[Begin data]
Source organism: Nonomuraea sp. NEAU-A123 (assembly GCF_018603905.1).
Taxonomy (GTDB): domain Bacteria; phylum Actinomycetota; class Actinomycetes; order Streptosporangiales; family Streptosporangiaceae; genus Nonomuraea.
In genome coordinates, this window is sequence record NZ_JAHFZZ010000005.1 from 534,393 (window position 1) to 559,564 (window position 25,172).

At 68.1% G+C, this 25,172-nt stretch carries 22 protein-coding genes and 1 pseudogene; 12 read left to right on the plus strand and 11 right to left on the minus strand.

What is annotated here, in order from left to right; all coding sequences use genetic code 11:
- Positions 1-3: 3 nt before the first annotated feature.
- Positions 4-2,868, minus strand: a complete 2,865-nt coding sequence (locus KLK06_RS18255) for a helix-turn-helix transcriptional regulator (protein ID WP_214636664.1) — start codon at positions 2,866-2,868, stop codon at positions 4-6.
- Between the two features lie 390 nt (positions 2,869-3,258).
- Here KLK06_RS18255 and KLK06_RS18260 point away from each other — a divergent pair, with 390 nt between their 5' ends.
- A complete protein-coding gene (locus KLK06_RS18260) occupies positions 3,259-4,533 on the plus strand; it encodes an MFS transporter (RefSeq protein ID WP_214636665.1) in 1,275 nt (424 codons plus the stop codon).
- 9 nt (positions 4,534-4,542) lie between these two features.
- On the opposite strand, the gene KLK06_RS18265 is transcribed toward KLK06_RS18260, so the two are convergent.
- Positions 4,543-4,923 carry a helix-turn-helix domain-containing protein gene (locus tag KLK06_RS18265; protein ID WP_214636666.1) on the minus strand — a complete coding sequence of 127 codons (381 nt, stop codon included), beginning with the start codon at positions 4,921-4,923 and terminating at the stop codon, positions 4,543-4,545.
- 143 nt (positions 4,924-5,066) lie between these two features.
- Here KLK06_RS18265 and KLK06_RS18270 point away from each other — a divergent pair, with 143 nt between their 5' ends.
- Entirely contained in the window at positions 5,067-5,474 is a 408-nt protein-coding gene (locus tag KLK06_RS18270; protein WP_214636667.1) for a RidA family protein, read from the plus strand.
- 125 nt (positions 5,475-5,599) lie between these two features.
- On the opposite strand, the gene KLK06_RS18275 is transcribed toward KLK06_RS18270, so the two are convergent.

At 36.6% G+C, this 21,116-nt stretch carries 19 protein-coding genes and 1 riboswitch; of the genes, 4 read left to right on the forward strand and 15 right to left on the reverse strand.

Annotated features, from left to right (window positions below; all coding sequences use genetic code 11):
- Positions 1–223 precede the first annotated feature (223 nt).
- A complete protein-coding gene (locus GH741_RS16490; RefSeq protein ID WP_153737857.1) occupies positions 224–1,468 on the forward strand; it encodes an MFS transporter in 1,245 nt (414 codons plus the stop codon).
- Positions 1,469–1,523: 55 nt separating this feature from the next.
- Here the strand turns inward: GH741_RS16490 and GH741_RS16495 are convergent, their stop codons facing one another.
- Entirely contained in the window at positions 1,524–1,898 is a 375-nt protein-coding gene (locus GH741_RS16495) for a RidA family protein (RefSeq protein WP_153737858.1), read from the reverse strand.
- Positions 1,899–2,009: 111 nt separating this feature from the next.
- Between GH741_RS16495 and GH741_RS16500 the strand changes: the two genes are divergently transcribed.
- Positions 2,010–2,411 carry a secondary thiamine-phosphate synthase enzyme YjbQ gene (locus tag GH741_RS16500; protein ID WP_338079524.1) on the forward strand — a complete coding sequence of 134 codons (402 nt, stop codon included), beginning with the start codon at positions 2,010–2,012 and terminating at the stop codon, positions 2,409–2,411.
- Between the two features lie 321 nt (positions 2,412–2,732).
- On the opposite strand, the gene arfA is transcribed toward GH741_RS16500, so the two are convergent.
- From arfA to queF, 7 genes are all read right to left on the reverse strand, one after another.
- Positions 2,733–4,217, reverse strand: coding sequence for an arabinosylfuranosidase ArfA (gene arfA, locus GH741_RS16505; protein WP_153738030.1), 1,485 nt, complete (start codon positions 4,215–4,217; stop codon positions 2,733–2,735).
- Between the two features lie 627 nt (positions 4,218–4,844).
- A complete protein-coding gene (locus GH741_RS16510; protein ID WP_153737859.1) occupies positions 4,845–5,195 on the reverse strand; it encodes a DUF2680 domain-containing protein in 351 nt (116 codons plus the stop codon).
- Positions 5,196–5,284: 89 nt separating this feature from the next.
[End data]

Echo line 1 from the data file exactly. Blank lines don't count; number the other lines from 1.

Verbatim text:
Source organism: Nonomuraea sp. NEAU-A123 (assembly GCF_018603905.1).